Ryan Harris © Getty Images
Ryan Harris © Getty Images

Born October 11, 1979, Ryan James Harris is former Australian pacer who decided to call time on his international career following an injury ahead of the Ashes 2015. Harris was one of the most effective bowlers for Australia in recent times but injury marred his career and restricted his appearances. Nishad Pai Vaidya picks 10 facts about Harris. 

1.  British origins

Harris’ father hails from Leicester, United Kingdom. As a result, he had a chance to play for England. The Guardian quoted Harris ahead of the 2013 Ashes Test at Lord’s, “That last time I was in this building [Lord’s] I had the meeting with Mike Gatting about that. That was a messy situation. Maybe I contemplated coming over here, but on the flipside I had a good offer from Queensland to move states and I saw that as one last chance to play for Australia.” At that time, Harris was playing for Sussex in county cricket.

2.  Flying aspirations

Wisden notes that Harris dreamt of being a pilot when he was young. However, he could not pursue it as he has a fear of heights and wasn’t very good in academics.

3.  Relationship with Darren Lehmann

The current Australia coach Darren Lehmann and Harris go a long way back. Lehmann was his captain at South Australia (SA) and then coached him at Queensland, Deccan Chargers, Kings XI Punjab and ultimately Australia. Speaking to ESPNcricinfo, Harris said, “On the personal side he’s [Lehmann] been a mentor of mine for a long time. I spoke to him about leaving SA. He was probably the second person I told after my dad. I rang him to get his opinion. He got me over to the IPL [Indian Premier League], and I had him up here with the Bulls, and he’s been great for me and my cricket.”

4.  Move from South Australia

Harris played for South Australia for the first six seasons in First-Class cricket. He finished with them in 2007-08, having played 26 matches for them and taken 67 wickets at a high average of 37.00. At Queensland, he improved as he played 22 matches for them and took 101 wickets at 23.38. In his first season at Queensland, he was called up for the Australian team.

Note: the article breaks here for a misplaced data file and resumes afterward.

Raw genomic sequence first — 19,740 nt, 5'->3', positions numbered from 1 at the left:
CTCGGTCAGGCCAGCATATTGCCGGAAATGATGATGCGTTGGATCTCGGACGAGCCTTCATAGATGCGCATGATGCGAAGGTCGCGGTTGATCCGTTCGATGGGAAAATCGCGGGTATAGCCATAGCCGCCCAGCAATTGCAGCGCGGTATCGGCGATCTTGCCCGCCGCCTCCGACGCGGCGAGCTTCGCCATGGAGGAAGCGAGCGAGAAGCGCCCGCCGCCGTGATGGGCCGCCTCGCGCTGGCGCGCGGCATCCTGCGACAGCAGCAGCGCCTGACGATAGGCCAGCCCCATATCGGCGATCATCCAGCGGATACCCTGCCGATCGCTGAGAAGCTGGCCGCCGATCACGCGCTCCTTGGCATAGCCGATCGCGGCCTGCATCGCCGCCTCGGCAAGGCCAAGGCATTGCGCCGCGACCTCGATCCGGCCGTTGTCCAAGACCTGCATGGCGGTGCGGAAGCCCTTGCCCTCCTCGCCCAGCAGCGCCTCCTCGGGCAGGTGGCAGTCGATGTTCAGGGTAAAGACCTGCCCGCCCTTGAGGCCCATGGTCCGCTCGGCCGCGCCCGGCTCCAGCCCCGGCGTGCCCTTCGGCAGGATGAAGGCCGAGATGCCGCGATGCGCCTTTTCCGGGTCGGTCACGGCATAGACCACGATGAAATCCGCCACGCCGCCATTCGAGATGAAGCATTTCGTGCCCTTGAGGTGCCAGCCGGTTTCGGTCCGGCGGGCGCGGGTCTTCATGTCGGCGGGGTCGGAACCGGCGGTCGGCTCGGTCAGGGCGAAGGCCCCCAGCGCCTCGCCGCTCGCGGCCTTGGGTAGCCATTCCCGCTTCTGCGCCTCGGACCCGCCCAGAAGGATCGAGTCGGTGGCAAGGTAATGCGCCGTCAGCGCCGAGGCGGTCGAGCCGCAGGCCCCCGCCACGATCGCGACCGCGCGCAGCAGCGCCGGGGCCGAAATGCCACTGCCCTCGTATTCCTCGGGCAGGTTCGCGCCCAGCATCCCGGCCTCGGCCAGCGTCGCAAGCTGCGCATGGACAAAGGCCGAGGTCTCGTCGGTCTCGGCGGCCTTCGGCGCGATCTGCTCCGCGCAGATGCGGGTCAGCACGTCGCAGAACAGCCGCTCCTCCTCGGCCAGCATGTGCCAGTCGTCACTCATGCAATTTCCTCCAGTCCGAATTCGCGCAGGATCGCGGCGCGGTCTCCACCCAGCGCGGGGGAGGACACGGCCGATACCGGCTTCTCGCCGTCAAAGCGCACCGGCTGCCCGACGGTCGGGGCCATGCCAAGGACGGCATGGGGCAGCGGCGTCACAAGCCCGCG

5.  IPL experience

Harris was a part of the Deccan Chargers side that lifted the IPL 2009 in South Africa. He then played for the Kings XI Punjab. In both teams, Adam Gilchrist was his captain. Harris has not featured in the IPL after 2013.

6.  Stupendous ODI stats

Harris played 21 One-Day Internationals (ODIs) for Australia and took 44 wickets at an impressive average of 18.90. Harris picked up five-wicket hauls in his second and third ODIs, both against Pakistan. Thus, at the end of three games, he had 11 wickets. Harris played his last full ODI series in 2010 and made sporadic appearance in the green and gold thereafter, the last coming in 2012.

7.  Elite 30-plus club

Harris made his Test debut at the age of 30 in 2010 and went on to take 113 wickets in the format. He is one of the few bowlers to have taken over 100 wickets after making his Test debut post the age of 30. The other men who did it are Clarrie Grimmett, Bruce Yardley,Dilip Doshi andSaeed Ajmal .

8.  Parallels with other fine Australian bowlers

Harris picked 113 wickets in 27 Tests. Go back in history and you would find that Bruce Reid too had the exact same returns in his Test career. Like Harris, injuries also played a big part in curtailing Reid’s career. To put things in perspective: At the end of 27 Tests, Glenn McGrath had 113 wickets. McGrath went on to soar past 600.

9.  Preserved for the Ashes

Ahead of the Ashes 2015, there was a proper plan of keeping Harris fresh as he wasn’t given any workload post the Test series against India earlier this year. He even missed the West Indies tour as he was in Australia for the birth of his first child. Harris flew to England and played the tour game, but then injured himself, which ended his career.

10.  Commentator and pundit

When Harris was serving time away from cricket to recover from injury, he signed up for commentary for Australia’s domestic matches in 2014. Later, he was also a part of the expert panel during the ICC Cricket World Cup 2015. Harris could consider this as a career post retirement.